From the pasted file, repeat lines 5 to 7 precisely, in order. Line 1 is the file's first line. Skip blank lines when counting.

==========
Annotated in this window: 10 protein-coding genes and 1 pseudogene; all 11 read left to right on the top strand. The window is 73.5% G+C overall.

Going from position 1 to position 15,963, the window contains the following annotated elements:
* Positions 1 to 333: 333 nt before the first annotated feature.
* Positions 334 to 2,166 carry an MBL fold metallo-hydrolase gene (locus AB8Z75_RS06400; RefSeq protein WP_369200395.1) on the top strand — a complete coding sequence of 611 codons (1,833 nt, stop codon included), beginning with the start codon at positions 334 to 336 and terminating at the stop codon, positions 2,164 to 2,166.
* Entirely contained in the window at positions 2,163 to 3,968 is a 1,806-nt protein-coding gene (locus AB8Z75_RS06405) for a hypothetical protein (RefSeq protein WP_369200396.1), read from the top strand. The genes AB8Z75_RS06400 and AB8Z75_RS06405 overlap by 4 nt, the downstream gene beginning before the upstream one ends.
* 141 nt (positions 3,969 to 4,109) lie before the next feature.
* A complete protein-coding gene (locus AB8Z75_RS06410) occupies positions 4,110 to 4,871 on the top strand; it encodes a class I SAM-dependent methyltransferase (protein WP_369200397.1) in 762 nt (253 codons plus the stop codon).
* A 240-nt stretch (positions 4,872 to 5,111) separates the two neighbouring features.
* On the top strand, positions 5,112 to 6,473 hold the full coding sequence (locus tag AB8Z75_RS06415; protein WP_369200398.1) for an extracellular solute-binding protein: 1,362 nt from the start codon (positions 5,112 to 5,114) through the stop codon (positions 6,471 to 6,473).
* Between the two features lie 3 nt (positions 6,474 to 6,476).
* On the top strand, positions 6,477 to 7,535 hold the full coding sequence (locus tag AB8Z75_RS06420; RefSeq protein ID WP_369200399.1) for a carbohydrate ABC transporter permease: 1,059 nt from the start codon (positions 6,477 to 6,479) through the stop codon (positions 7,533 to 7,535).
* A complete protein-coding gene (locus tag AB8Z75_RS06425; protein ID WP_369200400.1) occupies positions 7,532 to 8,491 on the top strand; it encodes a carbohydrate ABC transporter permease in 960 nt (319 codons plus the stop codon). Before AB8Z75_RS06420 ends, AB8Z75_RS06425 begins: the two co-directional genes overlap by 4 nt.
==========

* Entirely contained in the window at positions 2,163 to 3,968 is a 1,806-nt protein-coding gene (locus AB8Z75_RS06405) for a hypothetical protein (RefSeq protein WP_369200396.1), read from the top strand. The genes AB8Z75_RS06400 and AB8Z75_RS06405 overlap by 4 nt, the downstream gene beginning before the upstream one ends.
* 141 nt (positions 3,969 to 4,109) lie before the next feature.
* A complete protein-coding gene (locus AB8Z75_RS06410) occupies positions 4,110 to 4,871 on the top strand; it encodes a class I SAM-dependent methyltransferase (protein WP_369200397.1) in 762 nt (253 codons plus the stop codon).